They came to see living history, here in Cheraw.
A Summer Institute, offered by the University of South Carolina and taught by Dr. V. Littlefield, is studying the Great Migration of African-Americans from the rural south to other regions of the country, where jobs were more plentiful for the black population. Their studies led them to discover, first hand, a glimpse into Cheraw’s personal history.
The tour included a visit to the African-American Museum, the Lyceum, actual slave cabins, the Pee Dee River and around town to take in the unique samples of architecture that remain in tact. Many of the students are teachers from around the state, but several students came from as far away as Pennsylvania to learn more about the rural south; where their own ancestors once lived.
“Several of them were so impressed by the charm of our small town, they said they are planning to come back to Cheraw with their families,” said Felicia Flemming McCall, owner and operator of the African-American Museum. Flemming worked with Littlefield to plan the day’s activities in town.
“We could have never had the kind of experience we did without Felicia’s help,” said Littlefield. “She introduced us to people who were able to give us accounts of living history. The trip to Cheraw reminded many of the teachers in the class about the power of oral interviews and how of our history can often be learned in our own back yard.”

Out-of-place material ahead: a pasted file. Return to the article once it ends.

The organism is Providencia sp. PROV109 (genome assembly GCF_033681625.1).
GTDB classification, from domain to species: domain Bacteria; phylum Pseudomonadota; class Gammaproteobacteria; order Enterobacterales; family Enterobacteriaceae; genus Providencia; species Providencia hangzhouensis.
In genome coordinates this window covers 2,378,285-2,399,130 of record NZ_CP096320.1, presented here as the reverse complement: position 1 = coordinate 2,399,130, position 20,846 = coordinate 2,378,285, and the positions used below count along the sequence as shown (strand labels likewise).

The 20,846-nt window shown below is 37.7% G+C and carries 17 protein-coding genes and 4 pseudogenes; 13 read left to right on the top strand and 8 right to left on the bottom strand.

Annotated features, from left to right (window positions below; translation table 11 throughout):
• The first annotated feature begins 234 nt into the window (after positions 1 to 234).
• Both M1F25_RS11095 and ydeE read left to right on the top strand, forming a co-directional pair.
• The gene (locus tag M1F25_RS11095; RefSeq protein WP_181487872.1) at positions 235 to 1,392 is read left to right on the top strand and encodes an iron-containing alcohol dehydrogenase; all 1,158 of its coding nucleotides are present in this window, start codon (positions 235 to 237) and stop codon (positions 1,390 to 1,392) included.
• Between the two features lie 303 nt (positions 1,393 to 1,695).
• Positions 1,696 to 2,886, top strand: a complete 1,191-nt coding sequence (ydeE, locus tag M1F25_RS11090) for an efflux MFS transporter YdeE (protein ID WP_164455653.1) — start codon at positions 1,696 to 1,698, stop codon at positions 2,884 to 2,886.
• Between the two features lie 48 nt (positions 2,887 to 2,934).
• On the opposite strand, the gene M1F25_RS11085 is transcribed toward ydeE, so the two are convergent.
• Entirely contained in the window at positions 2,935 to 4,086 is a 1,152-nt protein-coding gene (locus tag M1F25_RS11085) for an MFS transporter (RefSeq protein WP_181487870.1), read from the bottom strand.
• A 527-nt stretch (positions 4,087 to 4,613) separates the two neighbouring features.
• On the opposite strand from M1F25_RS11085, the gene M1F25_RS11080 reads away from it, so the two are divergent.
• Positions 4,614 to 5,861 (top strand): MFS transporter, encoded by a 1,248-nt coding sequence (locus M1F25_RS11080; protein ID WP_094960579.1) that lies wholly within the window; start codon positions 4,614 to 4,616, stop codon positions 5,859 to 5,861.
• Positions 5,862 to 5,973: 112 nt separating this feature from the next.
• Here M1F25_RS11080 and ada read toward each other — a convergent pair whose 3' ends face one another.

Not only were the students impressed with the rich history of the area, said Littlefield, they were also impressed with the charm and hospitality of the people they met. “Several people within the group are planning to come back for the Jazz festival in the fall,” she said.
“The Great Migration, a long-term movement of African Americans from the South to the urban North, transformed Chicago and other northern cities between 1916 and 1970,” according to an article published on the web for Encyclopedia of Chicago. The article stated, “Chicago attracted slightly more than 500,000 of the approximately 7 million African Americans who left the South during these decades. Before this migration, African Americans constituted 2 percent of Chicago’s population; by 1970, they were 33 percent.”
The student’s talked at length about Levi Byrd’s role in establishing the South Carolina Chapter of the NAACP, as well as other Cheraw natives who were active during that era. There are several people in town who still remember Byrd.
African-American artist Jacob Lawrence is famous for a series of paintings titled “The Great Migration.” A website produced by the The Phillips Collection, a museum in Washington, D.C., said Lawrence created “extended narratives composed of multiple small paintings that were based on history or biography. By far the most famous of these is The Migration Series (1941), a sequence of 60 paintings depicting the mass movement of African Americans from the rural South to the urban North between World War I and World War II — a development that had previously received little or no widespread attention.”
— Staff Writer Karen Kissiah can be reached by calling 843-537-5261, or by email at firstname.lastname@example.org.